Elstree Airfield

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London Elstree Aerodrome
Airport type Public
Owner Montclare Shipping Co. Ltd
Operator Aldenham Aviation LLP
Serves Elstree
Location Aldenham
Elevation AMSL 332 ft / 101 m
Coordinates 51°39′21″N 000°19′33″W / 51.65583°N 0.32583°W / 51.65583; -0.32583Coordinates: 51°39′21″N 000°19′33″W / 51.65583°N 0.32583°W / 51.65583; -0.32583
EGTR is located in Hertfordshire
Location in Hertfordshire
Direction Length Surface
m ft
08/26 651 2,136 Asphalt
Sources: UK AIP at NATS[1]

London Elstree Aerodrome (ICAO: EGTR) is an operational general aviation aerodrome located in Elstree, and is situated 2.6 nautical miles (4.8 km; 3.0 mi) east of Watford, Hertfordshire, England.

Elstree Aerodrome has a CAA Ordinary Licence (Number P486) that allows flights for the public transport of passengers or for flying instruction as authorised by the licensee (Aldenham Aviation LLP).[2]


The aerodrome was returned to civil aircraft operations in 1946 and has since been used by aero clubs and private pilot owners for the basing and operation of single and twin engined light aircraft and helicopters. There is a large wartime built Bellman hangar and smaller hangars which are used for aircraft maintenance and storage.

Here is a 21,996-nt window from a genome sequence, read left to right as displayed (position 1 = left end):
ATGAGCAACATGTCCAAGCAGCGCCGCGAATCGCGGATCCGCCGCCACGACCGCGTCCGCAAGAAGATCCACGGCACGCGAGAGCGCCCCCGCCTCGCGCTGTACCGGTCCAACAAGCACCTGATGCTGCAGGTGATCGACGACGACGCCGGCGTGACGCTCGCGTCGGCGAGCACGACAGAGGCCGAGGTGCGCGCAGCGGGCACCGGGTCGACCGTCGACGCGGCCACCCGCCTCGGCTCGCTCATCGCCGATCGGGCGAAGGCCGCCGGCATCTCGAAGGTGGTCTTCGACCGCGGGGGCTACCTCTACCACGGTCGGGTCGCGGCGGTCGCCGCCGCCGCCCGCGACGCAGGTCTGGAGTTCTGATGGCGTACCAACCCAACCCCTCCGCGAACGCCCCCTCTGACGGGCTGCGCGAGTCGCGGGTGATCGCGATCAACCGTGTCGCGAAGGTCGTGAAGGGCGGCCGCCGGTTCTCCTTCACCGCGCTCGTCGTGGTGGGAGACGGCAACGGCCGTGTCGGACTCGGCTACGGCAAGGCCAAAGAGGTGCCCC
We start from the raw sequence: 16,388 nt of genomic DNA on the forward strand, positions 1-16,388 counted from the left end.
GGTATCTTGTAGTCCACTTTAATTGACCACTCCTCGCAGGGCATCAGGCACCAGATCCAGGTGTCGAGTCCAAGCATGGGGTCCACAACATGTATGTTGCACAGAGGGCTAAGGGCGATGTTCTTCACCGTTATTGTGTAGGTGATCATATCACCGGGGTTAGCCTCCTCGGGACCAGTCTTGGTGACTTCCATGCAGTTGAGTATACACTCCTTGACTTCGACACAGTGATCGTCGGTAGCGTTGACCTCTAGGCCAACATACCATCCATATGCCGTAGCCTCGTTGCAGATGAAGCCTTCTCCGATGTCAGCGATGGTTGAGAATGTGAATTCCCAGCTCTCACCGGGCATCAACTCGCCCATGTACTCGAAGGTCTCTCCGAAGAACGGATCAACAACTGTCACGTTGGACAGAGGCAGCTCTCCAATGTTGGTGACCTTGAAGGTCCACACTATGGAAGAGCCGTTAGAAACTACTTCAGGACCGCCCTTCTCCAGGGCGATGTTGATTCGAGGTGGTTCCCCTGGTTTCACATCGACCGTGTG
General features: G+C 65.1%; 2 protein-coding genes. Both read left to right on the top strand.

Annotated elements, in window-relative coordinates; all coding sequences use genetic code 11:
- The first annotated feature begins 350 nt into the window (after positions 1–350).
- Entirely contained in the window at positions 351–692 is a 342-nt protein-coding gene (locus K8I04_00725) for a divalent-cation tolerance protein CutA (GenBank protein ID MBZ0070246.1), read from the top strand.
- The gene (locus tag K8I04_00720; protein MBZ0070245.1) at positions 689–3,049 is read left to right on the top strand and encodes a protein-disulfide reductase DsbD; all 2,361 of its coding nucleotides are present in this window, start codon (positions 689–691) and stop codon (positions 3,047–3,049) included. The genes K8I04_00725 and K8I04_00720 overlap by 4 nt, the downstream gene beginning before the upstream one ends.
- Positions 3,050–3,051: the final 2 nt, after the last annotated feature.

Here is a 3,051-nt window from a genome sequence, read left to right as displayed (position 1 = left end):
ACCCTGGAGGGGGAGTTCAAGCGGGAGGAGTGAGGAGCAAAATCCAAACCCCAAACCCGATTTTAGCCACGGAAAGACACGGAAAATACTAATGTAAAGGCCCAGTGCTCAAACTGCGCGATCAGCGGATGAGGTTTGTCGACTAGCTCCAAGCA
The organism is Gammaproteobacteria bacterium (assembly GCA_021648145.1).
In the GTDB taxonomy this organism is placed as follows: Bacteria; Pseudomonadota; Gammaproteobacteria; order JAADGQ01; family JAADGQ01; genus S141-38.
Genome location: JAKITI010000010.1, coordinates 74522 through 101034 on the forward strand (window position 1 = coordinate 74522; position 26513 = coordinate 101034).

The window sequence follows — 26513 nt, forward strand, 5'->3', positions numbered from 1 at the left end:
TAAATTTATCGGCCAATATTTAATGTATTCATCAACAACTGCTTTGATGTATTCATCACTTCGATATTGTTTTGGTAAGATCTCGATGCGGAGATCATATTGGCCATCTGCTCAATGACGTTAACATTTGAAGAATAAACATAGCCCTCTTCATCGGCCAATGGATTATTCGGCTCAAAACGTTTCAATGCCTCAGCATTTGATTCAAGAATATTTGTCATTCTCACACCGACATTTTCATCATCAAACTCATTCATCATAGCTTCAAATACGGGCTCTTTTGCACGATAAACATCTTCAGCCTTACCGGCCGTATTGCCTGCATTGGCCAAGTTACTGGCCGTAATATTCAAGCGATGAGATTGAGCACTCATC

Fixed Based Operators[edit]

A number of FBOs exist at Elstree providing aircraft maintenance and servicing as well as providing flight training:

Flight Training:Elstree Helicopters,[3] Air Academy,[4] Flying Pig Helicopters,[5] Chiltern Aviation, Flyers Flying School,[6] Fly Elstree,[7] Flight Training London,[8] Lion Flying Group,[9] Stars Fly,[10] Heli-UK/Helicopter Services[11]

Aircraft Sales, Servicing, Maintenance and Upgrades: Air Interiors,[12] Enigma Heating & Mechanical Services, Hadron Electrical, Harold Ripel Avionics, Kinetic Avionics,[13] London Elstree Aviation,[14] Mistral Aviation[15]

Pilot Shops and Restaurants[edit]

Elstree Aerodrome Cafe,[16] The Three Greens,[17] Pooleys Flight Equipment,[18] Elstree project with Ma-Na's Yoga, individual or group activity with breath awareness, stretching and relaxed preparation before flight[19]


On 29 November 1975, British Formula One champion Graham Hill was killed when the Piper PA-23 he was piloting crashed on approach to the airfield in foggy conditions at night, 3 nm east of the runway. The other five occupants of the aircraft, all members of Hill's racing team, were also killed.[20]



External links[edit]